This article appears in the Chicago ‘Irish American News’ for March, 2017 – their 40th Anniversary issue.
When you say it like that: forty years ago…
Ireland was still something less than two years in my future. I had finished school and was preparing for my Great Tour of Europe and North Africa. Happy days of wandering – and by God, they get happier when I look back on them.
Then it was a few months of graft back in Ayr, Scotland where I had grown up, as I saved to finally take my hitchhiking trip around Ireland.
I had been on holidays to Ireland as a child, of course. You couldn’t have a proudly Republican father like mine – Tam Brady – and not grow up having heard the songs and stories your whole life. I can see him yet, sitting in the living room and blasting out his Makem and Clancy records or poring over a book on Irish history.
He had even been offered a job at Dublin’s Guinness Brewery in the early 60s; but with two young ones as well as a wife who to this day would never live anywhere but Ayr, one kind of love lost out to a stronger and deeper one. Never stopped him dreaming, though. So when I announced my intention of heading for Ireland he was happy out. Especially since I had never taken the blindest bit of interest in Irish history. Truth to tell, hearing so much of it at home tended to have the opposite effect. Human nature.
I figured I would spend a few months in Ireland before seeing what else took my fancy. But this country has a way of getting under your skin – and although I didn’t know it then, I was arriving (1979) at a great time for a young man. The country was still shaking off the iron grip of that old creep John Charles McQuaid and – catching up with the rest of Europe a good ten-fifteen years late – there was a great sense of sexual freedom in the air. And as a young lad who found the women lovely and their accents almost more so, I was in heaven.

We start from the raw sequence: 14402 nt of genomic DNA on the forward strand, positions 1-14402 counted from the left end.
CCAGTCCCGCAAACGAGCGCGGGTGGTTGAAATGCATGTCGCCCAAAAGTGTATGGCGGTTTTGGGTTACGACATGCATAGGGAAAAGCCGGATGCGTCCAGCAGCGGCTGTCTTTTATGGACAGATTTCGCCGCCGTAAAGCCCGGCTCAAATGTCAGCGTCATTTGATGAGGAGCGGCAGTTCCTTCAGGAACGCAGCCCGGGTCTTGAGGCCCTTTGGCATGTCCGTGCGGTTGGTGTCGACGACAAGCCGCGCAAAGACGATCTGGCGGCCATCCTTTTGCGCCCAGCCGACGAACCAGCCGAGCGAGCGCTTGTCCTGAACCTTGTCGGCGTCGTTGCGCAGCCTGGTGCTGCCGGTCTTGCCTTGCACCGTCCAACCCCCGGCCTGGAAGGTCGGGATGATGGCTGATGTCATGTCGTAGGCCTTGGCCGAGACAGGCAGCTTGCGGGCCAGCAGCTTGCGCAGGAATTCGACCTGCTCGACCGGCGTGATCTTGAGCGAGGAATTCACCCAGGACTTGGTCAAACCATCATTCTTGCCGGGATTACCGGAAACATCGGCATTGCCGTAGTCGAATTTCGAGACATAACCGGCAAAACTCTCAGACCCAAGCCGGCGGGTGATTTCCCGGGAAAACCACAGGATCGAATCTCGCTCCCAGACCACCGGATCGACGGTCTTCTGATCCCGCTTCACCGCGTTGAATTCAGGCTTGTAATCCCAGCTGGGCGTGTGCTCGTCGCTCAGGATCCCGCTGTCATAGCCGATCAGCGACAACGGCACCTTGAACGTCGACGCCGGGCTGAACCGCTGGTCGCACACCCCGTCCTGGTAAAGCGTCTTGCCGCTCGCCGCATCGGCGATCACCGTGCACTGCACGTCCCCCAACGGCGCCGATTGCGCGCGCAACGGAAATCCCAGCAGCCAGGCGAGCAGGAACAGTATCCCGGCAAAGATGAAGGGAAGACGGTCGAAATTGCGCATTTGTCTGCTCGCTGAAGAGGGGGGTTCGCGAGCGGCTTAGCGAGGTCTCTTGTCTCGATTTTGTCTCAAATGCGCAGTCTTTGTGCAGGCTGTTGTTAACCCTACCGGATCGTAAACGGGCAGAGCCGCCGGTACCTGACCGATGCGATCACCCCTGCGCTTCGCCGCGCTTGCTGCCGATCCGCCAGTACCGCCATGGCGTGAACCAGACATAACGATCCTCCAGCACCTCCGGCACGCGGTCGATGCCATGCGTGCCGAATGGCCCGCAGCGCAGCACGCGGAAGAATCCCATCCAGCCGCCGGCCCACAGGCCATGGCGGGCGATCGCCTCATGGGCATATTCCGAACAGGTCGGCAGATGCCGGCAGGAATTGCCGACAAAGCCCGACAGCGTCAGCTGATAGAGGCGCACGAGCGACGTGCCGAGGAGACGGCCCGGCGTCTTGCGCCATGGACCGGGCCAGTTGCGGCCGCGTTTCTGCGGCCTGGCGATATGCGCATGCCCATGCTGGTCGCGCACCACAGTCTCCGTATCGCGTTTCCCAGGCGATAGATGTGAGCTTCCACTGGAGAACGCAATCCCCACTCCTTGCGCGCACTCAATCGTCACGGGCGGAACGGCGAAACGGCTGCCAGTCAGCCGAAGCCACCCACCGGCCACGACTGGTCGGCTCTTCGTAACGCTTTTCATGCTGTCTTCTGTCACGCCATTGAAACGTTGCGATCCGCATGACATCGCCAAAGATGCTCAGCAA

There was another thing; and it was something more important than the fact that as I hitched around I was discovering a land of uncommonly beautiful countryside. It was the fact that when I went into a pub I quickly noticed that so many people were astonishingly conversant with literature, the cinema and theatre. And I mean people in the most out-of-the-way places. And as someone with a lifelong passion for all of the above, how could I resist that?
Even so, I didn’t expect to still be here as I begin the slippery slope towards 60. I’ve been lucky enough through work that I’ve been able to travel very widely indeed; but it’s Ireland that has remained my home all these years. And despite my loathing for most of the governments that have looked after themselves and feck the voters over the years, I’ve not regretted it.
I’ve been through two recessions now: one in the eighties that I scarcely knew was taking place; and the recent one, which began for me in roughly 2008 and saw me wiped out to a degree where I’ve been pretty much starting from scratch at a time when I thought I would be looking towards a comfortable retirement.
Well, things happen and some things go pear-shaped; but no – on balance I’ve never regretted spending my entire adult life here.